Looking for plants that will attract birds to your yard? Fortunately, this really isn’t that difficult! More than anything, birds want a few simple things: food, shelter, and potential nesting sites. So we’re gonna go through 8 of our favorite varieties of plants that help to entice feathered friends into your landscapes. Here are:
Echinaceas, aka Coneflowers, are beautiful and hardy staples for gardeners across the world. However, for the bird lovers out there, they’re also a fantastic way to attract birds into your yard during the cooler months. Instead of removing old blooms at the onset of winter, allow them to develop seeds. These seeds are favorites of many birds, such as Cardinals, Blue Jays, and Goldfinches. At the return of Spring, cut your Echinaceas back down to the ground, in order for them to flush out for the new year.
Some of our favorite Echinaceas are the Crazy White and Crazy Pink Echinacea. These guys are powerhouses of bloomitude (yeah, I made that word up. So what?! I’d use it again!), and once matured, they can produce over 100 blooms every year.
Hollies are perfect for bird enthusiasts in a couple of different ways. First, their thick foliage provides an ideal location for birds to build nests and raise their young. They provide the type of ample shelter and stability that feathered soon-to-be-parents look for. Secondly, their berries will attract birds from far and wide in winter, ensuring your yard is a popular hangout year-round.
One fantastic aspect of Hollies is that they are a diverse group and can fit in with any landscape. The Robin Holly, Oakland Holly, and Nellie R. Stevens Holly are great examples of naturally pyramidal, tall hollies, reaching 15-20′ high. All three will provide plenty of space for birds to take shelter.
A tried and true favorite, the Dwarf Burford Holly features single-spine foliage, reaches heights of 10-12’ tall, and produces bounties of characteristic red berries.
If sharp spines aren’t your thing, the Yaupon Holly or Bordeaux Yaupon Holly are shorter hollies reaching only around 4’ tall. They still produce bounties of red berries and provide shelter for birds, though they, unfortunately, sacrifice much of the potential for nesting sites.
Arborvitaes, particularly Thuja occidentalis and the Green Giant Arborvitae, are reliable staples when attempting to create homes for birds for seasons to come. These trees are helpful in growing natural privacy screens, as they grow up to 3’ every year. Their sturdy branches allow for reliable shelter and nesting sites, while seed-bearing cones feed birds once winter rolls around.
If you go with the Green Giant, be sure to leave room for it to grow. They can reach 50-60′ tall!
This one may go without saying, and if you intend on eating your blueberries yourself then this is certainly something you will need to address, but birds love blueberries and will happily snack on them until the last berry disappears. Great for bird lovers, not so great for blueberry lovers. However, if you don’t mind sharing, blueberry bushes will make your yard the talk of Bird-town.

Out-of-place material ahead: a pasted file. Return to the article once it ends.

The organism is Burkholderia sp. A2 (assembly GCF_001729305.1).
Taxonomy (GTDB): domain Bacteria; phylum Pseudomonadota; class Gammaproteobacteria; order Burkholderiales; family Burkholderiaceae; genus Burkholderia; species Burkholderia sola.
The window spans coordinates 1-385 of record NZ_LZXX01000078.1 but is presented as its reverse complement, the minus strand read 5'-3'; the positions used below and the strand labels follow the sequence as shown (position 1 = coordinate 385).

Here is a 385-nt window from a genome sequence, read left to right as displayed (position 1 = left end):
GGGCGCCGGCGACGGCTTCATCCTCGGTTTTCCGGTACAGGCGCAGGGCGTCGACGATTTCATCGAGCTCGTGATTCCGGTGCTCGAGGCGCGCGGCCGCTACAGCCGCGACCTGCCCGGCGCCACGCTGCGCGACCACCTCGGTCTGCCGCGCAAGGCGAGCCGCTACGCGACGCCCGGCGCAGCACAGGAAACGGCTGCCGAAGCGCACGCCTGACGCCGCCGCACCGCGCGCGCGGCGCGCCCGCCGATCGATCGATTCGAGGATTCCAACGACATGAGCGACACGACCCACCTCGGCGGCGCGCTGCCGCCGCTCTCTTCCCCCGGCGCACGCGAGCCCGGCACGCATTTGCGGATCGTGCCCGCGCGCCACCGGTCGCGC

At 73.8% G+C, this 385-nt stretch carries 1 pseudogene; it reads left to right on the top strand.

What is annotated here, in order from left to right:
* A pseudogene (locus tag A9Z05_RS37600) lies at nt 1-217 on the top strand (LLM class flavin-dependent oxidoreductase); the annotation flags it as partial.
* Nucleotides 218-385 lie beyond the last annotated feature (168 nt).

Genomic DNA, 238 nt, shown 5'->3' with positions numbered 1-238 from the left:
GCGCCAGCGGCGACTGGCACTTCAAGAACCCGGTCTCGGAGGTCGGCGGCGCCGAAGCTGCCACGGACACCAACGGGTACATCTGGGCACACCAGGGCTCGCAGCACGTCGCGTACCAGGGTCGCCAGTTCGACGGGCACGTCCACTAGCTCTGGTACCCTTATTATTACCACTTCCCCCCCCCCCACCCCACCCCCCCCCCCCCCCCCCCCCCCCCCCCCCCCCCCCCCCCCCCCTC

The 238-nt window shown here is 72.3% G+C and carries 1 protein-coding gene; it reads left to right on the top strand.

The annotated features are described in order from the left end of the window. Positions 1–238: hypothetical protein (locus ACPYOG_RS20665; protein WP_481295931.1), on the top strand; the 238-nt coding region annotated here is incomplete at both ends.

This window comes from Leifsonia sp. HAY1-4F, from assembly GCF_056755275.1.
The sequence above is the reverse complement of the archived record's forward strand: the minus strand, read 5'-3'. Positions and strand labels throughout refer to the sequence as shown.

If your blueberries are for you and you only, be sure to invest in some netting to keep your bounty locked up tight. Click here for a blog post from Garden Mentors on keeping your blueberries away from birds.
Weigelas are perfect candidates for hungry hummingbirds looking for a tasty treat in your landscape. Hummingbirds tend to prefer red or pink blooms, so be sure to keep that in mind when making your selection. The Shining Sensation and Rainbow Sensation Weigela both fit this bill, with the former producing light pink blooms, while the latter produces rich reddish-pink flowers.
To double down, surround your Weigelas with perennials or annuals, such as daylilies, petunias, impatiens, or cleomes. Then you can always go for broke by simply hanging a few hummingbird feeders (spaced well apart to avoid territory disputes). This will keep your hummingbird haven stocked with nectar all season long.
Viburnums are fantastic in many different capacities in the landscape, including hedges, accents, or containers. No matter where you have them though, they are sure to attract birds. Varieties such as the Snow Joey and Whorled Class provide valuable shelter, along with numerous locations for birds to create nests. A sturdy structure isn’t the only asset these Viburnums bring to the table, they also produce bright red berries in summer that birds relish.
You may already love Camellias for their gorgeous blossoms, but bird lovers should look beyond the bloom for these beauties. Camellias naturally attract birds by creating ideal habitats for birds to take shelter and raise their young. Sturdy and dense, Camellias provide more coverage for birds with each passing year. With so many to pick from, simply choose a variety that suits your liking. Taller and wider ones will naturally provide more coverage though.
Another hummingbird favorite, Salvia are always popular choices for hummingbird enthusiasts. Each year this perennial returns with more blooms than the year before, which is great because hummingbirds appreciate the snack. The Saucy Red and Saucy Wine Salvia are ideal candidates, as they continuously rebloom from Spring until the first frost. As mentioned earlier, feel free to pair the Salvia with a couple well-stocked hummingbird feeders to make sure that your hummingbirds are there to stay.
Planting a variety of plants will help to ensure that you attract a diverse collection of birds to your yard. Additionally, there are other steps that can help make sure your yard is a one-stop-shop for birds.
And there you have it! Plant the right plants, and apply some of these tips and your yard will be certified Bird-Friendly!
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